The Volkswagen Jetta is basically a Golf with a boot, and while the model is nowhere near as popular as it’s shorter hatchback sibling, it’s a worthy consideration for a quality family car that’s safe and efficient. There are a few trim and spec levels available that make the sedan a rather attractive purchase, even though the halo GLI version doesn’t quite match up to the GTi. Three powerplants, manual or automatic transmission, good base pricing and a full 5 stars from the NHTSA means there should be a Volkswagen Jetta to suit most people’s needs.
Inside the Volkswagen Jetta you’re greeted with a typical VW dash and steering setup that you’d find in a few different VW models. This generic setup doesn’t look bad and is rather minimalistic when compared to some other Volkswagens. There’s an analogue instrument cluster with a small driver information screen in the center and just ahead of that is the flat-bottomed three-spoke multifunction steering wheel.
The center console houses the 6.3-inch color touchscreen for the infotainment system, again, as you’d find in most new Volkswagens, with the dual-zone climate control found just below. Seating features power adjustable seats up front and a spacious bench seat in the rear with space for three.
The front seats can be had with heating and finished in leatherette or grey cloth, or in a sportier bucket configuration – trim dependent. A full month’s worth of groceries will fit in the trunk that has 16 cu.ft of space, and if more is required there’s the 60/40 split rear seats.
The drive depends on the chosen trim; options include a 1.4-liter, 1.8-liter and 2.0-liter engine, all turbocharged. The gearing is good and properly makes use of the power, in the 1.4-liter you’d likely double check if that capacity is right because it feels much bigger thanks to torque equal to the larger 1.8-liter engine. Other than power, the Jettas all drive and feel the same.
The chassis is still rigid considering its extra length over that found in the Golf, and as a result the handling is much the same too. The suspension is firm enough to keep the Jetta composed on tight turns but not harsh so as to ever be uncomfortable. The manual transmission is notchy in feel and the lever has a short throw making changing gears less of a chore. The automatic transmissions are again typically Volkswagen with smooth operation and precise shifting.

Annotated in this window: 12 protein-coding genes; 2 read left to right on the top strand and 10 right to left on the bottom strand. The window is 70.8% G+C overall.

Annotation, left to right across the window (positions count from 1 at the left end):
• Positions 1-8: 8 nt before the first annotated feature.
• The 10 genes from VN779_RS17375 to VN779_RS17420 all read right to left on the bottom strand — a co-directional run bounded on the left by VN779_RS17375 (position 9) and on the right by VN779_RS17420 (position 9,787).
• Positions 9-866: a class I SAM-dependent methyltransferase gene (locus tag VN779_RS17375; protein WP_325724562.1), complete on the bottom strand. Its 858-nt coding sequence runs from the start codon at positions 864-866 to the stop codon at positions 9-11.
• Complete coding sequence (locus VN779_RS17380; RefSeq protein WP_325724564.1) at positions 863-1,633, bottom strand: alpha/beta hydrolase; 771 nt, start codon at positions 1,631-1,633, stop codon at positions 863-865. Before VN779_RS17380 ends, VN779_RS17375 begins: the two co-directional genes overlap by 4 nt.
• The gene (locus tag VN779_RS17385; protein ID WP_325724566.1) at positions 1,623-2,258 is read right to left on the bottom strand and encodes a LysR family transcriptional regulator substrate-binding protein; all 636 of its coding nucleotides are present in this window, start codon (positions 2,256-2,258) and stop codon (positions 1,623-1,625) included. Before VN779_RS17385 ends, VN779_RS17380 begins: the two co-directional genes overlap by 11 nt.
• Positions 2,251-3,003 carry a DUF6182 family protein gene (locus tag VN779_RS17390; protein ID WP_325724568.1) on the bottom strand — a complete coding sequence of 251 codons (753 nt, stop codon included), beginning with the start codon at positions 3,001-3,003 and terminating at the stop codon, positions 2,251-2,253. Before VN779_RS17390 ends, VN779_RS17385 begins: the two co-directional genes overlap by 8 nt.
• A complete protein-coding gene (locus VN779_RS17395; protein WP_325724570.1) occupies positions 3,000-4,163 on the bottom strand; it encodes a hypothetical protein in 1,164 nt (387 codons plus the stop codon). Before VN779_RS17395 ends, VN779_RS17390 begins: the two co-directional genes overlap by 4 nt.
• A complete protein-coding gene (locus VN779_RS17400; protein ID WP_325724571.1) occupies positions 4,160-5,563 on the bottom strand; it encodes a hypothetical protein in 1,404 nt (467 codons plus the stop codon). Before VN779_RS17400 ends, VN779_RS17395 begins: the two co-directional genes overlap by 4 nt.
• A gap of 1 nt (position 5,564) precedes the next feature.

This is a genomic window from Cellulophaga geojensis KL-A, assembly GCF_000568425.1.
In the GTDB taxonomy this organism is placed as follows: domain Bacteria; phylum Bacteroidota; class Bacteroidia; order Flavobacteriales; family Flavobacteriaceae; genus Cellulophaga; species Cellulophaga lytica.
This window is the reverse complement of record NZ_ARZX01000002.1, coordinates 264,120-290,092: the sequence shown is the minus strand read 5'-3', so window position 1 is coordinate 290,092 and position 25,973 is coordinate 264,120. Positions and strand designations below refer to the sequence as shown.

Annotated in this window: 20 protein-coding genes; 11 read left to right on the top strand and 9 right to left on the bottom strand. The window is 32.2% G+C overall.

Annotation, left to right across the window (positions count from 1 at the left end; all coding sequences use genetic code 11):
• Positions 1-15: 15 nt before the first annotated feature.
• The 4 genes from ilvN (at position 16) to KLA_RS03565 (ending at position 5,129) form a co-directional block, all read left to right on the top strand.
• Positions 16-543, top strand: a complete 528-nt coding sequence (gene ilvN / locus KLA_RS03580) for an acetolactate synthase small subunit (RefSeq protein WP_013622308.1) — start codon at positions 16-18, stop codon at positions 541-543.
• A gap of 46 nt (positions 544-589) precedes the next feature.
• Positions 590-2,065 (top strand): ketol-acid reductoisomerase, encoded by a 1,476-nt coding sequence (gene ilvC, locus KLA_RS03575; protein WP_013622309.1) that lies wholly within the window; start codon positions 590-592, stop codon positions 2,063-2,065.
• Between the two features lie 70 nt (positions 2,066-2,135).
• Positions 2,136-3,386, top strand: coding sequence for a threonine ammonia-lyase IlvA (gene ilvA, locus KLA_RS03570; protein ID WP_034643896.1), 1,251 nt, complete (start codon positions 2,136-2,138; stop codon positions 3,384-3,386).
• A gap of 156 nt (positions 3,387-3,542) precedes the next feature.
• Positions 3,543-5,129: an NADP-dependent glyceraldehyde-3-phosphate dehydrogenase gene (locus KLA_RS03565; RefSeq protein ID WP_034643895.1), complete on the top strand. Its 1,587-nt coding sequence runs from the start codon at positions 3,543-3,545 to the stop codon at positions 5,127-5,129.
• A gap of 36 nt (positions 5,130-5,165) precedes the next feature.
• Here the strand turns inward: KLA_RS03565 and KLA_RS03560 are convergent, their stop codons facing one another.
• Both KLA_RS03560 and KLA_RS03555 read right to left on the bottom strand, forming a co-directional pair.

The small capacity 1.4-liter engine is turbocharged and as a result makes a good 150 hp with 184 lb-ft of torque. This one is mated to either a 5-speed manual or a 6-speed automatic with Tiptronic shifting, and with 40 mpg on the highway it’s a frugal option. The 1.8-liter engine is also turbocharged, and the larger capacity sees power come in at 170 hp with the same 184 lb-ft of torque as the smaller engine.
This one gets either a 6-speed manual or a 6-speed automatic transmission, the latter again with TipTronic shifting. The biggest engine is optioned in the GLI trim and as expected; it’s the most powerful with 210 hp and 207 lb-ft of torque on tap. This one has the option of a 6-speed manual too, but the 6-speed automatic features DSG.
The Volkswagen Jetta features a 5-star rating at the NHTSA thanks to features like the Intelligent Crash Response System, Automatic Post-Collision Braking System and seven stability-enhancing systems including ABS, EBD and ESC – trim dependent. Its well-appointed in the Jetta even though some plastics are a little on the hard side in the lower models with a matching low grade audio system.
The top trim does feature softer bits, but that’s expected because of the higher price tag. The infotainment system also features Bluetooth, touchscreen navigation, a 6-speaker audio system and a rear-view camera system with reverse assistance – again option dependent.
The Volkswagen Jetta is a good, solid car that’s available in enough trim and spec levels to keep just about anyone happy. The sedan offers up a good drive thanks to some familiar underpinnings shared in other Volkswagen models. Interior fit and finish is good, even the lower spec hard plastics are acceptable when looking at the overall package and pricing. Engines and transmissions on offer will also cater to all needs, from the frugal turbocharged 1.4-liter to the more powerful turbocharged 2.0-liter.